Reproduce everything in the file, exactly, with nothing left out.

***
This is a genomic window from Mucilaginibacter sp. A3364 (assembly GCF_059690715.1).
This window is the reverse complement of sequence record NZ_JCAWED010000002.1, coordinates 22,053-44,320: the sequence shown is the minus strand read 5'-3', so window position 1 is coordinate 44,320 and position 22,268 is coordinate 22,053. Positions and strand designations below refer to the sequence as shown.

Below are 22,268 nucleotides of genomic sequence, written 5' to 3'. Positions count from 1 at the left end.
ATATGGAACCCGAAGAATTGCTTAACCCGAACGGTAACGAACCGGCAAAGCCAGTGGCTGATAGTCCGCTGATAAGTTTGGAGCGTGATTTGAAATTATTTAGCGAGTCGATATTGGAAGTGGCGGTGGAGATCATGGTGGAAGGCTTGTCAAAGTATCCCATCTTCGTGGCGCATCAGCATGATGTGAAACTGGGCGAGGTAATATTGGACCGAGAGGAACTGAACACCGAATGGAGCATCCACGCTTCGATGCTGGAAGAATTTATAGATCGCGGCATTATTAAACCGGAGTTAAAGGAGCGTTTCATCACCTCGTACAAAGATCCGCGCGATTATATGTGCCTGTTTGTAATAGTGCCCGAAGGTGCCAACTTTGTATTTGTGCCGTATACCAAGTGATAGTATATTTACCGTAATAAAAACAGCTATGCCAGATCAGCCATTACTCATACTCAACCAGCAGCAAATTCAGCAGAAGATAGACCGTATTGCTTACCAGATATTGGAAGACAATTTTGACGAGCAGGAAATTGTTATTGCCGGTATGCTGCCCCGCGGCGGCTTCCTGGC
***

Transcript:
This is a genomic window from Mucilaginibacter sp. A3364 (assembly GCF_059690715.1).
This window is the reverse complement of sequence record NZ_JCAWED010000002.1, coordinates 22,053-44,320: the sequence shown is the minus strand read 5'-3', so window position 1 is coordinate 44,320 and position 22,268 is coordinate 22,053. Positions and strand designations below refer to the sequence as shown.

Below are 22,268 nucleotides of genomic sequence, written 5' to 3'. Positions count from 1 at the left end.
ATATGGAACCCGAAGAATTGCTTAACCCGAACGGTAACGAACCGGCAAAGCCAGTGGCTGATAGTCCGCTGATAAGTTTGGAGCGTGATTTGAAATTATTTAGCGAGTCGATATTGGAAGTGGCGGTGGAGATCATGGTGGAAGGCTTGTCAAAGTATCCCATCTTCGTGGCGCATCAGCATGATGTGAAACTGGGCGAGGTAATATTGGACCGAGAGGAACTGAACACCGAATGGAGCATCCACGCTTCGATGCTGGAAGAATTTATAGATCGCGGCATTATTAAACCGGAGTTAAAGGAGCGTTTCATCACCTCGTACAAAGATCCGCGCGATTATATGTGCCTGTTTGTAATAGTGCCCGAAGGTGCCAACTTTGTATTTGTGCCGTATACCAAGTGATAGTATATTTACCGTAATAAAAACAGCTATGCCAGATCAGCCATTACTCATACTCAACCAGCAGCAAATTCAGCAGAAGATAGACCGTATTGCTTACCAGATATTGGAAGACAATTTTGACGAGCAGGAAATTGTTATTGCCGGTATGCTGCCCCGCGGCGGCTTCCTGGC